Dr Peter Layton
Presented by: Visiting Fellow Peter Layton, Griffith Asia Institute
China's new found assertiveness since 2009 has been matched by a surge by America and its allies to embrace the notion of a rules-based order. Australia's Defence White Papers are an example: the 2009 edition had 11 mentions while the 2016 paper had 48 (and a further 16 of 'rules' alone). This rapid adoption is driven by the belief that a rules-based order can shape China’s rise in a non-threatening way that will avoid armed conflict albeit in its contemporary form, the order incorporates balancing. The first major challenge to this notion is underway in the South China Sea where China is engaging in some 21st Century forms of the oldest game of states, that of territorial expansion. The South China Sea dispute, while in itself only of limited concern, is a good case with which to consider the usefulness of a rules-based order in managing China's rise or if some other type of order might be more appropriate.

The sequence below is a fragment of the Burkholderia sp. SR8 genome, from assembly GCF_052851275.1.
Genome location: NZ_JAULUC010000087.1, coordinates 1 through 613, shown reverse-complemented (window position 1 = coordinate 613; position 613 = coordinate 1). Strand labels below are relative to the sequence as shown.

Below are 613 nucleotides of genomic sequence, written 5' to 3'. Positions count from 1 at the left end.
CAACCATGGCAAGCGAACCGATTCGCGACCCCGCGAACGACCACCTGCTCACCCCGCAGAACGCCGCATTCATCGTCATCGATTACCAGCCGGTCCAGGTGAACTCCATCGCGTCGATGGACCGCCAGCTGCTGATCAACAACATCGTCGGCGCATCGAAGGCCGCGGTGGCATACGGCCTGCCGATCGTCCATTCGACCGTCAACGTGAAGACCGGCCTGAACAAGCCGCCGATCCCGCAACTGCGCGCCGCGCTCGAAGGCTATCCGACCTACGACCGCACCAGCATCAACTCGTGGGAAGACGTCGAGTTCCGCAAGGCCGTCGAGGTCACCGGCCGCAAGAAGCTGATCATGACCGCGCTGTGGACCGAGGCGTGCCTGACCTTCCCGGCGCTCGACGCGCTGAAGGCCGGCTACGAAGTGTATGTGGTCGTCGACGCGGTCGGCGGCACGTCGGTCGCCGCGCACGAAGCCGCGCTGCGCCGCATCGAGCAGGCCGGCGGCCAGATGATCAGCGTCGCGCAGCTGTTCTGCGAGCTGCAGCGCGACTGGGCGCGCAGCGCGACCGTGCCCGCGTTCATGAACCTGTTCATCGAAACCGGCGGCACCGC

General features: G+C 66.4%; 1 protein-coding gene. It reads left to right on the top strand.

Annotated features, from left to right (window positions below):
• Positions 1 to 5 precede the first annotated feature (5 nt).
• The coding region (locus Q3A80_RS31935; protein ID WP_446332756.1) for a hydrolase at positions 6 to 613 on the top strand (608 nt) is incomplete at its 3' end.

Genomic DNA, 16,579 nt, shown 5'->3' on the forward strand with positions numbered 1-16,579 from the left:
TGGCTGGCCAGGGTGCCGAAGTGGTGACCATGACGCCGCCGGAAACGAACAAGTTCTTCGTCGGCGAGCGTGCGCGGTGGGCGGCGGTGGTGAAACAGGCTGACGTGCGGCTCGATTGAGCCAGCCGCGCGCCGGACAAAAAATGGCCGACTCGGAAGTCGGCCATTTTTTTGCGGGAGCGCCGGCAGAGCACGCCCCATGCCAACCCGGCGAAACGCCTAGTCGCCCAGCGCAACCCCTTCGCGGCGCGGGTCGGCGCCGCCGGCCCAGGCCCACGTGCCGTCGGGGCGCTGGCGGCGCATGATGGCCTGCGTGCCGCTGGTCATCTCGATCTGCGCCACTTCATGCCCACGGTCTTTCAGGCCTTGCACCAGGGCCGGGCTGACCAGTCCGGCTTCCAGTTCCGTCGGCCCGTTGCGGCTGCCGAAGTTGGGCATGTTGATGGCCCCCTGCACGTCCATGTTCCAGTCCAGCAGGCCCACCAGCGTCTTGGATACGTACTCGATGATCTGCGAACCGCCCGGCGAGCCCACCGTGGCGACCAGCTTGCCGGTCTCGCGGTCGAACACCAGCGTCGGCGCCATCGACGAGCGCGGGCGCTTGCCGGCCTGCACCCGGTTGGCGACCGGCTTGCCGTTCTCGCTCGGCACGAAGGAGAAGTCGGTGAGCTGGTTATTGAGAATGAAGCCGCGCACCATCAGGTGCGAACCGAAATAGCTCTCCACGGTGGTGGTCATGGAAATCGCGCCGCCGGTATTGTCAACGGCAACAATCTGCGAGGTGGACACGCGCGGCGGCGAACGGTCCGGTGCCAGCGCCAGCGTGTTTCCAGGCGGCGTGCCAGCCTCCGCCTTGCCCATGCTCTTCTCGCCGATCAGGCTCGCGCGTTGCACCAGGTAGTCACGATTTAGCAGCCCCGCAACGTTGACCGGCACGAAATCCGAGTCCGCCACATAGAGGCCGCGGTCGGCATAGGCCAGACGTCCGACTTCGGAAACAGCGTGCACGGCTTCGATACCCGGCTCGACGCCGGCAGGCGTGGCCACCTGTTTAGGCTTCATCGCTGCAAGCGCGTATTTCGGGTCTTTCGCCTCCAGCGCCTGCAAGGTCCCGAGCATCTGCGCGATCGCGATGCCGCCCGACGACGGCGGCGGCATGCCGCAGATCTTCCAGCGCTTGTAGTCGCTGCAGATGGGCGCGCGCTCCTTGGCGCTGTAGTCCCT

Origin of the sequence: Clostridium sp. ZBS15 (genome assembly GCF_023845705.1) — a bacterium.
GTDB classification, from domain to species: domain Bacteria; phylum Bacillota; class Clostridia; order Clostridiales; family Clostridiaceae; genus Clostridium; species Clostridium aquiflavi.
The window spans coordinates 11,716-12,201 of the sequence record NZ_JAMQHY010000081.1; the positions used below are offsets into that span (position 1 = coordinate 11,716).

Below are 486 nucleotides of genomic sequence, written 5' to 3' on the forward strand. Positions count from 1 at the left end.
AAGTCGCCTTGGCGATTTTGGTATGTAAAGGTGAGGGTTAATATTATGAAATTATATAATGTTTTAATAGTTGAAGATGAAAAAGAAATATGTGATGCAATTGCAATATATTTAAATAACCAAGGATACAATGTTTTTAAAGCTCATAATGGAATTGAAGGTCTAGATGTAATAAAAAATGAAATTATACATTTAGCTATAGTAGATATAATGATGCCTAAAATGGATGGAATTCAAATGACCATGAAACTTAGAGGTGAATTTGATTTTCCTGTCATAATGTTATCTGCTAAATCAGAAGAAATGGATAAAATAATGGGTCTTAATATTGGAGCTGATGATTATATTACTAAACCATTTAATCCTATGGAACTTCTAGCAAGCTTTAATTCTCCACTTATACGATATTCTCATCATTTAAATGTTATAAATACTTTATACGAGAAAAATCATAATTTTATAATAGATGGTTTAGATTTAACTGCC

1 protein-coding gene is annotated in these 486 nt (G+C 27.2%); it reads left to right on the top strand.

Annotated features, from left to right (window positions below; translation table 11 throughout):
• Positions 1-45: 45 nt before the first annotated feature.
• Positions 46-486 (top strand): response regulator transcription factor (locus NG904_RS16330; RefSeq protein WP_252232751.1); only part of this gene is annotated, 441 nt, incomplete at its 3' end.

Peter Layton is a Visiting Fellow at the Griffith Asia Institute, Griffith University. He has a doctorate from UNSW on grand strategy and has taught on the topic at the Eisenhower College, NDU, Washington DC. He also has extensive experience in the Australian Defence Force over more than 35 years. For his academic work he was awarded a Fellowship to the European University Institute in Italy. For his work at the Pentagon, he was awarded the US Secretary of Defense's Exceptional Public Service Medal. Peter Layton has published in areas of grand strategy, security, defence policy and defence acquisition.
To RSVP, please contact Christine Kowalski on (07) 3735 4705 or email@example.com by 11.00am Monday 18 April 2016.
RSVP on or before Monday 18 April 2016 , by email firstname.lastname@example.org, or by phone x54705